Good luck, MJS. `Becky
  14. becky1

    Janelle, You are so right, and I COULDN'T AGREE MORE. tHESE ARE NOT OPTIONAL MEDS THAT WE TAKE, nor are they drugs made to enhance our appearance, or make us feel good; they are life-saving chemicals that I wish I didn't have to take. But I AND MILLIONS OF OTHERS DO HAVE TO TAKE THEM. And, it makes me mad that the pharmaceutical cos. have us over a barrel, and they not only know it but take advantage of it. Because we only have two choices: To take our lives into our own hands, and not take the meds, or take them, and pay whatever they ask because we want to live, and not have another stroke. For most of us, this is a no-win choice. We can choose not to take the meds, but run a higher risk of another stroke, or we can choose to take the meds and help make the pile of money for the pharm co. grow. I don't know about you guys,but I get so anxious about the idea of having another stroke that it's not even a choice. OK, I`m ready to get off the soapbox now.Becky
  15. becky1

    Deigh, Great! Valerie has already been to doc about her swelling, and her's worried me a little because it sounded like a "new" thing, without any obvious cause, like decreased mobility. Your machine sounds a lot like an E-stim machine.Try using it on your fingers which have been slow to learn what to do. One of my therapists used it on the muscles around my mouth to help me with chewing and talking. Try it there to see if it helps your speech. Another used E-stim on my throat to help my talking and eating. I think you know not to use it inside your mouth-outside only, please. Therapists in US use it for a lot of different stuff, and it seems to help, or at least it seemed to help me. Let us know how it goes. Soon after I came to SN I posted about the swelling, and it was suggested that I elevate my feet. It works! It can be difficult to do this and do any other activity at same time, so I found out that if I just lie down for an hr or so, the swelling will usually go down because just keeping my feet and legs horizontal for a while helps. Another option to try is compression socks. We can get them at the drugstore without a prescription. I've also seen them for sale at different places online.The ones I've seen on-line look like regular socks, and no one knows they're compression socks but the wearer. I've never tried E-stim on my swelling.I'm interested in if it works. Becky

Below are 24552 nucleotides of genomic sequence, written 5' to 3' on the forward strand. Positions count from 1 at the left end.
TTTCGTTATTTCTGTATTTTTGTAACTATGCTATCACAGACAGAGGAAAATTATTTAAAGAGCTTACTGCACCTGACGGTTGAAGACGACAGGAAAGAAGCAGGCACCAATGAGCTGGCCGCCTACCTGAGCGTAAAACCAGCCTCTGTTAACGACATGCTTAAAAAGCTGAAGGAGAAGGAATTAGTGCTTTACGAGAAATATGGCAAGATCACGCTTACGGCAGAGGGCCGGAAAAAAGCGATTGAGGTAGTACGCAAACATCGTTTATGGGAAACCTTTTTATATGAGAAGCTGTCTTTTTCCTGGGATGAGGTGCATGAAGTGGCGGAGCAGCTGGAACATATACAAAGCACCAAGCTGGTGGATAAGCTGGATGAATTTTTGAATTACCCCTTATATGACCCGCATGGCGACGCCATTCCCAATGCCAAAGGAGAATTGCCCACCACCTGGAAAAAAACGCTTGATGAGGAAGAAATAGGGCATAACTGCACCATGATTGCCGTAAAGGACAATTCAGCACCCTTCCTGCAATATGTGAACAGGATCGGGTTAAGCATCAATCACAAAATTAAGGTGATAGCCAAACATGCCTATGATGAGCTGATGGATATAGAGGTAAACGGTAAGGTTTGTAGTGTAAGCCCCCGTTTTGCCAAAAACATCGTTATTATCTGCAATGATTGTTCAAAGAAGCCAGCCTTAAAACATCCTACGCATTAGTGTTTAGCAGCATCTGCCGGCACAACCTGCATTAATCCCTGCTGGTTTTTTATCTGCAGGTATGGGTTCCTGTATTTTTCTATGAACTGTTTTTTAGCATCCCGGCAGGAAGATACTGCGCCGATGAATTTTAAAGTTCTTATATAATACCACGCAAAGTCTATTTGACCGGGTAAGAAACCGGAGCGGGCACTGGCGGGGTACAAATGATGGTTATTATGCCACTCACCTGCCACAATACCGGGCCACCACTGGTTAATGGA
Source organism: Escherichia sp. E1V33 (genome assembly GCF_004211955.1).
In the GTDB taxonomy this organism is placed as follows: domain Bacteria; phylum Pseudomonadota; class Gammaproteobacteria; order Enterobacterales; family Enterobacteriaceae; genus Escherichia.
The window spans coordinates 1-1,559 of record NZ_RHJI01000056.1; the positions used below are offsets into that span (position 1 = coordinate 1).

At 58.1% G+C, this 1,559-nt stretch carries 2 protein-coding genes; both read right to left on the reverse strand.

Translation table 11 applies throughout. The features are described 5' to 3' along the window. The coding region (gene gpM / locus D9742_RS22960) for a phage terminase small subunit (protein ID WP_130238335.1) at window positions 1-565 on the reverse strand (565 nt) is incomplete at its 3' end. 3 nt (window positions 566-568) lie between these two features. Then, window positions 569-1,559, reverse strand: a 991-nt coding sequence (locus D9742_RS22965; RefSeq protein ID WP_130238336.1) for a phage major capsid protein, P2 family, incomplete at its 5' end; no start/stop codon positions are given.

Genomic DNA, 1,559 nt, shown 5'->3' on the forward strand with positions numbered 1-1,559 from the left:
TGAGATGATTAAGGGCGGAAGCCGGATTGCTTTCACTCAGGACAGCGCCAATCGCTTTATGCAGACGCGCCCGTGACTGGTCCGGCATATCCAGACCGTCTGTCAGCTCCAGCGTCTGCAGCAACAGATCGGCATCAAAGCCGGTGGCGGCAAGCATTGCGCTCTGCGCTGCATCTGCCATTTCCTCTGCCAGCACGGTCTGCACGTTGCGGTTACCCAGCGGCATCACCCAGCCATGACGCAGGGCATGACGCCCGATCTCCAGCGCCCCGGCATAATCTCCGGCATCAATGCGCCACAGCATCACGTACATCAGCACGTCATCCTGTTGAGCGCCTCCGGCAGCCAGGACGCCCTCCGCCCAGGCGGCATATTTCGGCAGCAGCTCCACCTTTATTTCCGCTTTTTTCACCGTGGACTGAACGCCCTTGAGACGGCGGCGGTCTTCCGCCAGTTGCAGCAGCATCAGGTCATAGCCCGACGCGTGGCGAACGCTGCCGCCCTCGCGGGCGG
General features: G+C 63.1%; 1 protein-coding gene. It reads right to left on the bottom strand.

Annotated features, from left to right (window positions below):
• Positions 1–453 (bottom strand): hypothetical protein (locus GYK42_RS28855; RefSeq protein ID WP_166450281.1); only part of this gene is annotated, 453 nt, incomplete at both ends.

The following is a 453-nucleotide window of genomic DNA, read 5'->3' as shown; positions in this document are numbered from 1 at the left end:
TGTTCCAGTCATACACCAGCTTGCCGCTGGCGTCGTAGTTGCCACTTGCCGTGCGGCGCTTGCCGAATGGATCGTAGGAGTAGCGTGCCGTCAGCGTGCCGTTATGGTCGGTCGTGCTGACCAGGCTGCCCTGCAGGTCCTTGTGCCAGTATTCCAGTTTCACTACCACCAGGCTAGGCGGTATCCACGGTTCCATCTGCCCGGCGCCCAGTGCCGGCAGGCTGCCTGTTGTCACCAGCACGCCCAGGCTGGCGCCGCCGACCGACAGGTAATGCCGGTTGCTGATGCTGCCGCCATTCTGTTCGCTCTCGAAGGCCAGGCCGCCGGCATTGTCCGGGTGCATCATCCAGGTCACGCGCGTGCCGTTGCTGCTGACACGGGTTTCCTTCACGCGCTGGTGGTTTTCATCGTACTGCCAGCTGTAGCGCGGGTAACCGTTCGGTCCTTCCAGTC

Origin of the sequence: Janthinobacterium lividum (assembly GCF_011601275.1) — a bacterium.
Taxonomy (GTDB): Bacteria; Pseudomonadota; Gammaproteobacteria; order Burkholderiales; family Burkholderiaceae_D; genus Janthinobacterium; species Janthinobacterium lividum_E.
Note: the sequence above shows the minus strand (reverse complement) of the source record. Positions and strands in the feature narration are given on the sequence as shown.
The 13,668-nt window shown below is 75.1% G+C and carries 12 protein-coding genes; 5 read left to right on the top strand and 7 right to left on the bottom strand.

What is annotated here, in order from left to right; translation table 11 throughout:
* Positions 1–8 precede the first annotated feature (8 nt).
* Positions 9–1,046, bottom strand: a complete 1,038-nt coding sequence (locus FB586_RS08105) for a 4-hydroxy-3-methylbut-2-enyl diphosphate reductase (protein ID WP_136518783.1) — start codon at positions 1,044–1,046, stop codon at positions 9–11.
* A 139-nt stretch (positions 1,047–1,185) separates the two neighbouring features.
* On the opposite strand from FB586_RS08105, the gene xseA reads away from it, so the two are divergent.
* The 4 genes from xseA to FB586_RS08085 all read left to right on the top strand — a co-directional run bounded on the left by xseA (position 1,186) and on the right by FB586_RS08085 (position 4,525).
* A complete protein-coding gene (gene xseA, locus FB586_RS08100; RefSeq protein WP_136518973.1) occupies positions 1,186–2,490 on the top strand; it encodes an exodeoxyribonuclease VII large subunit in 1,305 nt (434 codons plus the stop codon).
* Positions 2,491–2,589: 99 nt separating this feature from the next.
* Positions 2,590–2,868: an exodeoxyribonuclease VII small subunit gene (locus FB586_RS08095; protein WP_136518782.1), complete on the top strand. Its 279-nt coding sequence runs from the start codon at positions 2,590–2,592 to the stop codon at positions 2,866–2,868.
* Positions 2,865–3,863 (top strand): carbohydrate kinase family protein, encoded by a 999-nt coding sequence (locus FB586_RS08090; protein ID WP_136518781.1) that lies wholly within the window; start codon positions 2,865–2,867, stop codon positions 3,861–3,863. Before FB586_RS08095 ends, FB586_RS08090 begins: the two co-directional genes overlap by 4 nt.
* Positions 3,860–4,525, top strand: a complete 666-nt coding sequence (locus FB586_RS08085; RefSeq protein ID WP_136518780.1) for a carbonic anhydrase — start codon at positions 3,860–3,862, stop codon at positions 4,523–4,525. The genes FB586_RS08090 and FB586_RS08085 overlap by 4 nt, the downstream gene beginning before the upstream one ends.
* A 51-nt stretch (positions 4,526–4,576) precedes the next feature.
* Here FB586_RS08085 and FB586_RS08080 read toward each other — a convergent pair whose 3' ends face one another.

16. becky1

    Deigh, What you're describing sounds a lot like fluid retention, which I also have because of my lack of mobility ( being in a wheelchair all day). But it can also be an indicator of other health problems. It might be a good idea for your wife to visit her doctor and let him have a "look-see", just to be on the safe side. Becky '
  17. becky1

    Ed, I'm so sorry about your friend's stroke. Hope he's doing OK. And, yes, worrying exacts a price, especially when there's a lot of stress attached to it. And,Madade, Congrats on doing so well this yr.Next yr will be even easier. Becky
  18. becky1

    You're on "stroke meds": Hydro... is blood pressure, ator... is for cholesterol, and Zoloft. Yeah, your blood pressure is a little too high for comfort. Avoid the s's -Salt and Stress. Both can raise BP. I'm guessing that you already know this, but I wanted to be sure you knew because it's very common to overlook these factors. I know that I did. I worked in high-stress job for 20 plus years. I'm not sure how big a factor that was in my stroke, but I'm sure it played a role, especially when I also had stroke in my family history. Enough about me! I was relieved to hear that you're on meds. You may want to do some research on lowering your BP, because there are studies on the positive effects of certain foods on BP. Best, Becky